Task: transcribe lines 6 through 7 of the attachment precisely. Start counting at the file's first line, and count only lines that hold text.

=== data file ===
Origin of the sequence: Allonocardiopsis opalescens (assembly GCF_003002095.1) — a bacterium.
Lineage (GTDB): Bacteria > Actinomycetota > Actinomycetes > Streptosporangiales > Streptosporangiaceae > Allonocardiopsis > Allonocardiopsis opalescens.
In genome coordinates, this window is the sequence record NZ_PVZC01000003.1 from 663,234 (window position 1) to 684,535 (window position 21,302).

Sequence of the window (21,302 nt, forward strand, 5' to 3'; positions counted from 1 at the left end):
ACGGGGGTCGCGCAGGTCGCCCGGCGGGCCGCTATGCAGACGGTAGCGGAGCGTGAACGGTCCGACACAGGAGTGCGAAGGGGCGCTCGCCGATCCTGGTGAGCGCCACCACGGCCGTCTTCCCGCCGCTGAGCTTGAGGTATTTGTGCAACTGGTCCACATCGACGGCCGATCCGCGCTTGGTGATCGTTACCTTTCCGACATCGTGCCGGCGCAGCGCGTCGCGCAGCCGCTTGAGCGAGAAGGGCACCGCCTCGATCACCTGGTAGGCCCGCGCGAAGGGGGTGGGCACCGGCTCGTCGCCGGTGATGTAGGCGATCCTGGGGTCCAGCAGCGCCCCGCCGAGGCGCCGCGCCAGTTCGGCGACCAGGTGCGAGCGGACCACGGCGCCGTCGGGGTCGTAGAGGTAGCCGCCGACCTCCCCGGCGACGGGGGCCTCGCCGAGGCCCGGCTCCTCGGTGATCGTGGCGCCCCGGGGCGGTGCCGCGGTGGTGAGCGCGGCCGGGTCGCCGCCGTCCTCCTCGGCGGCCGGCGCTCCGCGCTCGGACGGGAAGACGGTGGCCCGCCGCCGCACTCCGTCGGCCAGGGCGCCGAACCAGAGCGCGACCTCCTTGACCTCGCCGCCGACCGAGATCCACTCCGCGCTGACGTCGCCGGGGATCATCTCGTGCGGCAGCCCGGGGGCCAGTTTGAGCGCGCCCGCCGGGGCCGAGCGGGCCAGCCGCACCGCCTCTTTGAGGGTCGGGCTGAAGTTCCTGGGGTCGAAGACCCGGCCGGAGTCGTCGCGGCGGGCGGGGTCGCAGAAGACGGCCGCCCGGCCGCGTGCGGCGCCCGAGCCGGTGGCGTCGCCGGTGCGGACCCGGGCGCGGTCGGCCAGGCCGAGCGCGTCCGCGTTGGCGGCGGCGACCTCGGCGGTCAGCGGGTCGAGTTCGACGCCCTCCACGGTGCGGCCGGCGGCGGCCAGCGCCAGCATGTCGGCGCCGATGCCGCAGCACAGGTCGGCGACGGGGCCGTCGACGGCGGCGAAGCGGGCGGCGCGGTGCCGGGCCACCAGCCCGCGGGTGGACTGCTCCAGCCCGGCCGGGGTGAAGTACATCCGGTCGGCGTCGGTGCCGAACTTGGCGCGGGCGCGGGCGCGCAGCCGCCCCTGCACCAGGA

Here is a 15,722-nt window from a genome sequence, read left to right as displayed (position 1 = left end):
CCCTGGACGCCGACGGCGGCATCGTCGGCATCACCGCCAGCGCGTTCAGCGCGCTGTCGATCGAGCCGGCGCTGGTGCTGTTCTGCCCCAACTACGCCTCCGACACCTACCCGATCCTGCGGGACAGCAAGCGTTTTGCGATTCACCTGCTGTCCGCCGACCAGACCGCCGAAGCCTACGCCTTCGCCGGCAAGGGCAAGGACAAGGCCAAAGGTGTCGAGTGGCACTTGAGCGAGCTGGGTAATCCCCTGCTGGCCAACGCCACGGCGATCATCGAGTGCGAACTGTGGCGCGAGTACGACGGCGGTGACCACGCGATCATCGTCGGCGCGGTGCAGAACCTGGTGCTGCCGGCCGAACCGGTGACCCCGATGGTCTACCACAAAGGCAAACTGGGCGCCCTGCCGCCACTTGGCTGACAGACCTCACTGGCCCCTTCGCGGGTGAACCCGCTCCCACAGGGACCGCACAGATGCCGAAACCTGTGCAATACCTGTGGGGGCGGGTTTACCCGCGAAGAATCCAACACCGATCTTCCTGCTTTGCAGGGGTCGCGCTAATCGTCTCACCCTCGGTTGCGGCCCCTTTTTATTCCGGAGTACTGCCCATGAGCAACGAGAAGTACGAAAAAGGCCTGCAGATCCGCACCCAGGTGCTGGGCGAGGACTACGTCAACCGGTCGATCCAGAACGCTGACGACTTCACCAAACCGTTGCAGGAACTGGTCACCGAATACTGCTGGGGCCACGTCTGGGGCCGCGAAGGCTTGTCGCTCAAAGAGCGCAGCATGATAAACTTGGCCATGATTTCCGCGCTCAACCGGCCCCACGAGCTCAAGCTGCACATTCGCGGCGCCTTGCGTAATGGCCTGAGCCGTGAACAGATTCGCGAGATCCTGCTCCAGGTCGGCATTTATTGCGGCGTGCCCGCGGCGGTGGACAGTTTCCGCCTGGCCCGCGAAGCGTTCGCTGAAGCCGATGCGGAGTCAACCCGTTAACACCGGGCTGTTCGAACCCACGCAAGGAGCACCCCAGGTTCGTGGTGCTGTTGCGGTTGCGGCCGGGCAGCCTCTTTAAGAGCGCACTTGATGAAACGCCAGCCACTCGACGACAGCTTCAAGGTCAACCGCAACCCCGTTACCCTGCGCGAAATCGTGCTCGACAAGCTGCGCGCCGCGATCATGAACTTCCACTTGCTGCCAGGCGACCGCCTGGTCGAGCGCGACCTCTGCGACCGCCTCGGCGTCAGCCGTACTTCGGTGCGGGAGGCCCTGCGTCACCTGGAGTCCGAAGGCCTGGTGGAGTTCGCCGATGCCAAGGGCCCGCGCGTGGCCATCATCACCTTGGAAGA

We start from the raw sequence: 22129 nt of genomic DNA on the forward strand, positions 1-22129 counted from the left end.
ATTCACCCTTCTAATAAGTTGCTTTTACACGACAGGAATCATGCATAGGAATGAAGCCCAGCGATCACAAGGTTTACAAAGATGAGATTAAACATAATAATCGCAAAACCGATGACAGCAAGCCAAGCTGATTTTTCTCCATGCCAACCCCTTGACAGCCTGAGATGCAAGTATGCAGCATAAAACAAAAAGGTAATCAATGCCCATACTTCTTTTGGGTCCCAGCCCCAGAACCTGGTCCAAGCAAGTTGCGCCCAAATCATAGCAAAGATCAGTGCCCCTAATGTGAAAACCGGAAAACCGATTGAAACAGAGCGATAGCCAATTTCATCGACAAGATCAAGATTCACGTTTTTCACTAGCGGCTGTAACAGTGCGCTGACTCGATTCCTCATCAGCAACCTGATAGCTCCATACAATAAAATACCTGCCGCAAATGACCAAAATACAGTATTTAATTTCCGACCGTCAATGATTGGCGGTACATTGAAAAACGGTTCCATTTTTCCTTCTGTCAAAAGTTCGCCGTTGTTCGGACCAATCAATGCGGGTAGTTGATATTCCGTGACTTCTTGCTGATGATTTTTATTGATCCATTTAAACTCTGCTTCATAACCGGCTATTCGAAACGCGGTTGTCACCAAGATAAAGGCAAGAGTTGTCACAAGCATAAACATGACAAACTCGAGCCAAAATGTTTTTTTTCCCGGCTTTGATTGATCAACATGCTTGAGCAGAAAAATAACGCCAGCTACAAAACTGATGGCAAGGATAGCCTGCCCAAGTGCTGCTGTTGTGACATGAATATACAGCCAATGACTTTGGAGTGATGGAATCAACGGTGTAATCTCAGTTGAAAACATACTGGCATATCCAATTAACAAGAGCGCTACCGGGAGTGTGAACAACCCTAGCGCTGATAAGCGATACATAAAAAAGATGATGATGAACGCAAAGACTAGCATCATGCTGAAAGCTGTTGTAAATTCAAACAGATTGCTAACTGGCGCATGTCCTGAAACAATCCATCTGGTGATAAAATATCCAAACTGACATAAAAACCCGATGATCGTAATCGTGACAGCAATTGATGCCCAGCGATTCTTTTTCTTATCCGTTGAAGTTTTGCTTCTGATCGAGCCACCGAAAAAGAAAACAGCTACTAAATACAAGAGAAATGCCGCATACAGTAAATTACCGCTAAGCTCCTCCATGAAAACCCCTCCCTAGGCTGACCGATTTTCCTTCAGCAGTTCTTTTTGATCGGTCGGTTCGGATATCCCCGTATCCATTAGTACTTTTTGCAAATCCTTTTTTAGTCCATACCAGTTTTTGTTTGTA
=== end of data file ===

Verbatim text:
Here is a 15,722-nt window from a genome sequence, read left to right as displayed (position 1 = left end):
CCCTGGACGCCGACGGCGGCATCGTCGGCATCACCGCCAGCGCGTTCAGCGCGCTGTCGATCGAGCCGGCGCTGGTGCTGTTCTGCCCCAACTACGCCTCCGACACCTACCCGATCCTGCGGGACAGCAAGCGTTTTGCGATTCACCTGCTGTCCGCCGACCAGACCGCCGAAGCCTACGCCTTCGCCGGCAAGGGCAAGGACAAGGCCAAAGGTGTCGAGTGGCACTTGAGCGAGCTGGGTAATCCCCTGCTGGCCAACGCCACGGCGATCATCGAGTGCGAACTGTGGCGCGAGTACGACGGCGGTGACCACGCGATCATCGTCGGCGCGGTGCAGAACCTGGTGCTGCCGGCCGAACCGGTGACCCCGATGGTCTACCACAAAGGCAAACTGGGCGCCCTGCCGCCACTTGGCTGACAGACCTCACTGGCCCCTTCGCGGGTGAACCCGCTCCCACAGGGACCGCACAGATGCCGAAACCTGTGCAATACCTGTGGGGGCGGGTTTACCCGCGAAGAATCCAACACCGATCTTCCTGCTTTGCAGGGGTCGCGCTAATCGTCTCACCCTCGGTTGCGGCCCCTTTTTATTCCGGAGTACTGCCCATGAGCAACGAGAAGTACGAAAAAGGCCTGCAGATCCGCACCCAGGTGCTGGGCGAGGACTACGTCAACCGGTCGATCCAGAACGCTGACGACTTCACCAAACCGTTGCAGGAACTGGTCACCGAATACTGCTGGGGCCACGTCTGGGGCCGCGAAGGCTTGTCGCTCAAAGAGCGCAGCATGATAAACTTGGCCATGATTTCCGCGCTCAACCGGCCCCACGAGCTCAAGCTGCACATTCGCGGCGCCTTGCGTAATGGCCTGAGCCGTGAACAGATTCGCGAGATCCTGCTCCAGGTCGGCATTTATTGCGGCGTGCCCGCGGCGGTGGACAGTTTCCGCCTGGCCCGCGAAGCGTTCGCTGAAGCCGATGCGGAGTCAACCCGTTAACACCGGGCTGTTCGAACCCACGCAAGGAGCACCCCAGGTTCGTGGTGCTGTTGCGGTTGCGGCCGGGCAGCCTCTTTAAGAGCGCACTTGATGAAACGCCAGCCACTCGACGACAGCTTCAAGGTCAACCGCAACCCCGTTACCCTGCGCGAAATCGTGCTCGACAAGCTGCGCGCCGCGATCATGAACTTCCACTTGCTGCCAGGCGACCGCCTGGTCGAGCGCGACCTCTGCGACCGCCTCGGCGTCAGCCGTACTTCGGTGCGGGAGGCCCTGCGTCACCTGGAGTCCGAAGGCCTGGTGGAGTTCGCCGATGCCAAGGGCCCGCGCGTGGCCATCATCACCTTGGAAGA